New York, NY asked in Traffic Tickets and Sexual Harassment for New York

Q: I got a ticket for fare evasion in NYC but while I was getting ticket a man was jerking off to me and taking photos and

The cop ignored him. I was scared and a little tipsy so I started crying and the cop was like why are u crying it’s a ticket, I told him it was because of the man over there making me feel extremely uncomfortable (cop was recording me which I know was my friend describing what’s going on in it) and the cop said he would deal with it later and held me for 10 more minutes before walking away. He was also more concerned about a homeless dude begging than the assaulter as that’s who he talked to next. Is there any precedent of like if a larger crime is being committed that the smaller one can be dismissed? Also if I wasn’t being held for being ticket I would’ve left the situation way before it escalated to being photographed and assaulted. Just wondering if there’s any legal precedent here to use at a hearing (would like genuinely being scared and traumatized be a good case?) or if I should suck it up, say f*** the NYPD, and pay the fine because the system is corrupt and won’t change.

1 Lawyer Answer
James L. Arrasmith
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  • Traffic Tickets Lawyer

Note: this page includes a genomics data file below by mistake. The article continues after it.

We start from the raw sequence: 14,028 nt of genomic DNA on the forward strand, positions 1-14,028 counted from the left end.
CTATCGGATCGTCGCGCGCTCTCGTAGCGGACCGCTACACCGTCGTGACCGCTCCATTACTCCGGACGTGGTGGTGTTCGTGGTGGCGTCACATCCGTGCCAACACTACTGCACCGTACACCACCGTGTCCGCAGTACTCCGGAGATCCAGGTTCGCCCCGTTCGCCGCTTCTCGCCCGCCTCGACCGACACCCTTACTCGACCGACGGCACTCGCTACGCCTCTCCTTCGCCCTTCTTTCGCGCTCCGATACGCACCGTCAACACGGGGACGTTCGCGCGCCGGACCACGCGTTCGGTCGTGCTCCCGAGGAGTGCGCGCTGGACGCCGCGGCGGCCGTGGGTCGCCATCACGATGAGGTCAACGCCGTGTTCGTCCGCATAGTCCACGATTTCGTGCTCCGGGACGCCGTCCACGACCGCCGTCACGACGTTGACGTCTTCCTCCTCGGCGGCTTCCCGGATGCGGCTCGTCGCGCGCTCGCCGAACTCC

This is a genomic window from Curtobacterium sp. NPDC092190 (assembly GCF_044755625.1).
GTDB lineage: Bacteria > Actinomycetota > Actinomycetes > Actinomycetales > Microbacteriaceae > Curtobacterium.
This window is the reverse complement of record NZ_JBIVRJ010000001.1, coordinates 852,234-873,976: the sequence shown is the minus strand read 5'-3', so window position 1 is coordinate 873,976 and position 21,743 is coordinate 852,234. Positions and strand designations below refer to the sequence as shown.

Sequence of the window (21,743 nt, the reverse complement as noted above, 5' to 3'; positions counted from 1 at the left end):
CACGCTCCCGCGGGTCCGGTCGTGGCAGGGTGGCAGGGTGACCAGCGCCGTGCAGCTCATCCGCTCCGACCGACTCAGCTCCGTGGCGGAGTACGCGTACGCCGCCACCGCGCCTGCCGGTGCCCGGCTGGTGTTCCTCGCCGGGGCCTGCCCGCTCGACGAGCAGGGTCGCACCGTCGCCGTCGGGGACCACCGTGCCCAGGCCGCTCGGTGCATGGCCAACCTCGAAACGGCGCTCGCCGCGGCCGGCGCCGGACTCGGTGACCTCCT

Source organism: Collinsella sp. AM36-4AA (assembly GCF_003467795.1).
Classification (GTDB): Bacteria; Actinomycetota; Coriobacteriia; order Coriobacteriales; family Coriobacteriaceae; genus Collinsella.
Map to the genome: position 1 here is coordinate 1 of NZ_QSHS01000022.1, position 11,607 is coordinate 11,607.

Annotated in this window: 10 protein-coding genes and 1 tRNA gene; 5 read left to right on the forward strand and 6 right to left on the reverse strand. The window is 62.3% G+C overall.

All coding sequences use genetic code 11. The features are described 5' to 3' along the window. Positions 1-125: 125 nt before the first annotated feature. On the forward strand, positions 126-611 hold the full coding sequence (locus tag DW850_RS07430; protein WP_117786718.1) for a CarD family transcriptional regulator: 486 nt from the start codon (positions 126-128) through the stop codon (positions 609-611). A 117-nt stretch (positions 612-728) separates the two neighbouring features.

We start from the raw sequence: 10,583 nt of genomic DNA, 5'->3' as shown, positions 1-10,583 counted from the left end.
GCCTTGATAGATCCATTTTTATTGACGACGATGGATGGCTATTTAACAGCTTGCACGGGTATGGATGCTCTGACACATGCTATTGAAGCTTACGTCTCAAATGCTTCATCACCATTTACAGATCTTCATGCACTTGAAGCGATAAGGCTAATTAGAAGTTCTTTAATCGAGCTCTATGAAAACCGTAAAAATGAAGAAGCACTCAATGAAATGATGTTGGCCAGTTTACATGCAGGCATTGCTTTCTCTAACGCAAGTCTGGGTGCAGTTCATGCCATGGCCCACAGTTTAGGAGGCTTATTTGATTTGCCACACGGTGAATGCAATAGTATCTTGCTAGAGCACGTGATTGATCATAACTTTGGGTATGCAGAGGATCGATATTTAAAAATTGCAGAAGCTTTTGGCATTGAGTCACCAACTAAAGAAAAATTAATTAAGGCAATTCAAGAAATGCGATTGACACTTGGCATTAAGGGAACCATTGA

• Sacramento, CA

A: In such a situation, while the presence of a more serious crime doesn't automatically nullify a lesser offense, the context of your emotional distress and the circumstances leading to your fare evasion ticket may be relevant in your defense.

It's important to document the incident, including the man's actions and the officer's response, as it could potentially support your case. At a hearing, presenting evidence of the distress and explaining how it impacted your behavior could be persuasive.

You have the right to report the man's behavior to the authorities and insist on an investigation into both the fare evasion incident and the man's actions. Furthermore, consider consulting with an attorney who can provide guidance on how to present your case effectively and explore all possible defenses.

Remember, your safety and well-being are paramount, and your feelings and experiences in this situation are valid and should be taken seriously.

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